I warned that the half penny tax increase was a bad idea and would be permanent. Once a tax is implemented in SD, it never goes away. We could have found the money elsewhere to increase teacher pay, but no one had the guts to go after the state’s investment funds. So now we are stuck with this tax increase forever. BTW, Cory is spot on, an income tax in the state would raise way more money than a sales tax, and is more fair.
Love it when you talk like that, Bear. That one went into my “BCB ON” file under BCB ON PROGRESSIVE CONSUMPTION TAXES.
The rich consume our labor.
A consumption tax, like all taxes, should serve first and foremost to sustain civil society. The purpose of civil society is to ensure that all people enjoy equal liberty… or at least as close as we can practically get to equal in the exercise of basic civil liberties—freedom of speech, freedom to vote, opportunity to participate in civic life and the economy—that we would not enjoy in a state of nature ruled by the biggest bullies. The greatest threat to civil society is that certain bullies will still get so big that they will not subject to the check on their power exerted by civil society.
Bullies get big by consuming.
My buying enough groceries to feed my family poses zero threat to the liberty of all my neighbors in civil society.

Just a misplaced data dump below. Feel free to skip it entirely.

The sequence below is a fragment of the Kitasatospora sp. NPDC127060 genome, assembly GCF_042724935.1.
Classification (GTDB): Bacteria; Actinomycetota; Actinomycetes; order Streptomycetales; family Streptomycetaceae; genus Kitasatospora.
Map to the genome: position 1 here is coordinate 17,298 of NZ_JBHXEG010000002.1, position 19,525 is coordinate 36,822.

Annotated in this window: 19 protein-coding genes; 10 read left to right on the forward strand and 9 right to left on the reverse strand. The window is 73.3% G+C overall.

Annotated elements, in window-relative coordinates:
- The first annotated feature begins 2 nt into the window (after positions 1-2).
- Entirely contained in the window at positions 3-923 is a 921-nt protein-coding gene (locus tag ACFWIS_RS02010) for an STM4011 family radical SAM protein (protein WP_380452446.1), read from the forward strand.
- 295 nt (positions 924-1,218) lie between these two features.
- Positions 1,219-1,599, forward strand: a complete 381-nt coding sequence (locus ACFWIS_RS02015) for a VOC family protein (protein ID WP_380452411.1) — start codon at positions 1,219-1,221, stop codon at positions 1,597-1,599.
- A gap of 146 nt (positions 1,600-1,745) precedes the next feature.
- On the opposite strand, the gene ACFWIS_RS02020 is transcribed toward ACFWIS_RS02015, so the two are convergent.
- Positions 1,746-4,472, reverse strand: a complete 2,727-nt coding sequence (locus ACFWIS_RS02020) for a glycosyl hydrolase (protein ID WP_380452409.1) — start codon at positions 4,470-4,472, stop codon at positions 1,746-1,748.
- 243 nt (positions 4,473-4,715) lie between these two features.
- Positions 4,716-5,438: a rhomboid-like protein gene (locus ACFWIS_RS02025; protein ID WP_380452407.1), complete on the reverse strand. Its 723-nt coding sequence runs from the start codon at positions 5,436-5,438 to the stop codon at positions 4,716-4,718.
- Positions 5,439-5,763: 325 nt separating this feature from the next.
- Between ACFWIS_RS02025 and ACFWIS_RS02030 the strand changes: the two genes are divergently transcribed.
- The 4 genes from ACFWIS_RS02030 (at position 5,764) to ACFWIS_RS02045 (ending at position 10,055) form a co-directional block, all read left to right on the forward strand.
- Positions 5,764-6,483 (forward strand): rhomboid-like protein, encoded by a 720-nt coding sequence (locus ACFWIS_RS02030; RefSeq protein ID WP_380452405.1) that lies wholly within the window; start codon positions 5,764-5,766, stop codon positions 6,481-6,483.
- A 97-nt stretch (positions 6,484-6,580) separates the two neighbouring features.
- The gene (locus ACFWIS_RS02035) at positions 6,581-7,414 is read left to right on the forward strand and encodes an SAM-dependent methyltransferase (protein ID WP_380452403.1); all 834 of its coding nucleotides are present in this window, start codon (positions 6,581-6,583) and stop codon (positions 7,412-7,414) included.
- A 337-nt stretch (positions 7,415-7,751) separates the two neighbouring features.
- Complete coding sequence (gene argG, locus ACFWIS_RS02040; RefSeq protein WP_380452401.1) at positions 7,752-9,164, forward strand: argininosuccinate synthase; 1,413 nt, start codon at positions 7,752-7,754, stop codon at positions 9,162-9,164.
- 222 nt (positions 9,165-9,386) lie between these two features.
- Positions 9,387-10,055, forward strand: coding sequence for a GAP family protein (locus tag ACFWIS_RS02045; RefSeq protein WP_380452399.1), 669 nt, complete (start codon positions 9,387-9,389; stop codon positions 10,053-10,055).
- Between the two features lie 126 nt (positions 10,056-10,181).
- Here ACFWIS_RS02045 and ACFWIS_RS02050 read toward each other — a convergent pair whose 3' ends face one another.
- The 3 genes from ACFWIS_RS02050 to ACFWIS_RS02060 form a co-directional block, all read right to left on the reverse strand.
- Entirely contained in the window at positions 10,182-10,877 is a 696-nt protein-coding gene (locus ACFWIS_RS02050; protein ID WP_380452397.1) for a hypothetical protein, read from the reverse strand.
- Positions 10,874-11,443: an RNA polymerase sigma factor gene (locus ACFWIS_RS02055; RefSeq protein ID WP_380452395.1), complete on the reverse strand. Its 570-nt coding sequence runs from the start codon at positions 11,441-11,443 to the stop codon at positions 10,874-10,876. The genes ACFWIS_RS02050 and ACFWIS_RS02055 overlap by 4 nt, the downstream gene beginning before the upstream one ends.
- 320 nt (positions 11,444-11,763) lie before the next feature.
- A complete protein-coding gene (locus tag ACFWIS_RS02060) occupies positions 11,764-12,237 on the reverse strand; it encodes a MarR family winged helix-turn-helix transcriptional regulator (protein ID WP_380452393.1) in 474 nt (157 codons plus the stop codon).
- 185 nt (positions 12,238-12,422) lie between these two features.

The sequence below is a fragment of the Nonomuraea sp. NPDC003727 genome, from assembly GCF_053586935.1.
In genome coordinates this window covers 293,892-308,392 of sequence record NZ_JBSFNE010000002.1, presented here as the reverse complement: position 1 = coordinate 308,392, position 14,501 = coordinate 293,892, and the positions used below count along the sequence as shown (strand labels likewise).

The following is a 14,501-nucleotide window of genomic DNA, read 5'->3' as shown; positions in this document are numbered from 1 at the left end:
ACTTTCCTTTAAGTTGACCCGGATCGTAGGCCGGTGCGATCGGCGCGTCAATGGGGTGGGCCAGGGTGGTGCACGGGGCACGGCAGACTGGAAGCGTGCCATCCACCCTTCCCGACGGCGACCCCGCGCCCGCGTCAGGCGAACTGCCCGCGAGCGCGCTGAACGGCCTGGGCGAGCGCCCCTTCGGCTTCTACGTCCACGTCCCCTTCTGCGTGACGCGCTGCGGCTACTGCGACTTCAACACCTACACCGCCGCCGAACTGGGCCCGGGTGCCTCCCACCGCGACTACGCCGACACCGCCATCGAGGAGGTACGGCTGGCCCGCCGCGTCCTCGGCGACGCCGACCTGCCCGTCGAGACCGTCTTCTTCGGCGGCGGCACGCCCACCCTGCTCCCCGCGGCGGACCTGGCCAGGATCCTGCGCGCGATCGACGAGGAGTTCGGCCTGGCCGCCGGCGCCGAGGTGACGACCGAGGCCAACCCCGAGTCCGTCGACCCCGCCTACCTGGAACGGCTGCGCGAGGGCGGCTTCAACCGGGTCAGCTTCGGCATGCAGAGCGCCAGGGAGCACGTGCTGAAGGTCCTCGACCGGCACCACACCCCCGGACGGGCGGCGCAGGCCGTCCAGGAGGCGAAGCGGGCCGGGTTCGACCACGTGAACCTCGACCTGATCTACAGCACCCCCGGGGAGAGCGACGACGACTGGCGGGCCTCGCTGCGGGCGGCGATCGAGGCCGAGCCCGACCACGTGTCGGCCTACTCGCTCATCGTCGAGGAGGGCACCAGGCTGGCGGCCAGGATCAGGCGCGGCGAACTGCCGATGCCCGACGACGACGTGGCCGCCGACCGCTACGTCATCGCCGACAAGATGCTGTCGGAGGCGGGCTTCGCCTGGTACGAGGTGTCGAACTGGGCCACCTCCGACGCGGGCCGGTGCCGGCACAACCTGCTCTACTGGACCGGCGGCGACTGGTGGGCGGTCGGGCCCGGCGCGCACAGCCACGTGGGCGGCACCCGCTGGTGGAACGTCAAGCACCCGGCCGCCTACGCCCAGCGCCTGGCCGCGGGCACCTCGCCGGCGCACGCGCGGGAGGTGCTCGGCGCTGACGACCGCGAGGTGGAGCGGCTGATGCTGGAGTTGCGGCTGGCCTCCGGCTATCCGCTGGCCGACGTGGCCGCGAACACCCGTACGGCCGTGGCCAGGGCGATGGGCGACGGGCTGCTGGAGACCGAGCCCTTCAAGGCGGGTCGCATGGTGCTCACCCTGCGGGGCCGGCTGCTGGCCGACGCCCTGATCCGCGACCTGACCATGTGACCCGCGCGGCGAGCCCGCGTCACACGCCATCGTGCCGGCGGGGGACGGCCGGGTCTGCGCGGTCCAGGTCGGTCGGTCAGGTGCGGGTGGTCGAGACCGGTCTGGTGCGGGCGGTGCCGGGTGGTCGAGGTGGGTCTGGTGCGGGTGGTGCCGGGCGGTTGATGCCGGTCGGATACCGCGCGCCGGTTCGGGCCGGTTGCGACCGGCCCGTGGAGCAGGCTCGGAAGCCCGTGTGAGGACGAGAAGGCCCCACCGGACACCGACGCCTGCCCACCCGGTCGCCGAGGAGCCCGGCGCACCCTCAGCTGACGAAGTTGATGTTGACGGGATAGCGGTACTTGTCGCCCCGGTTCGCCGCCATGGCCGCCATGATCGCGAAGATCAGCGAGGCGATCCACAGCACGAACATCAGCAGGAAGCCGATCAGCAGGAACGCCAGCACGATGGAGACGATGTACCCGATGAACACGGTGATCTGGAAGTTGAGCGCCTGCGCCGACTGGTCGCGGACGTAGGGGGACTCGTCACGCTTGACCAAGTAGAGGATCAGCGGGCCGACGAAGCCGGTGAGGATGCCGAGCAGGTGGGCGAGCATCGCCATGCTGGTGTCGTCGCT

One person’s buying all the groceries in South Dakota, or buying all of the grocery stores in South Dakota, thus subjecting all of us to monopoly pricing, poses some threat to our liberty and the health of civil society.
My buying domains and hosting for my little blog poses little threat to the free flow of the information people need to exercise their liberty.
One corporation’s buying of every TV and radio station in the state poses some threat to informed civil society.
My buying a phone so I can call Pierre to testify electronically on a bill before committee does little to exclude other voices from the discussion of laws under which we may live.
A rich corporation’s purchase of services from multiple lobbyists to blanket the Capitol with their message on legislation, not to mention their purchase of all the chili and oysters that Senator Al Novstrup is so grateful to receive, as a greater ability to amplify that corporation’s voice and drown out the voice of other South Dakotans.
Consumption gauges power. Power amassed in fewer hands threatens universal liberty.
It is thus logical that a consumption tax should be progressive, as Bearcreekbat proposes. A progressive consumption tax puts a lower price on subsistence levels of consumption that simply maintain an individual’s basic life and liberty and puts a higher price on greater levels of consumption that allow one person to amass and deploy resources in ways that deprive others of liberty and circumvent the check on bullying that civil society is founded to provide.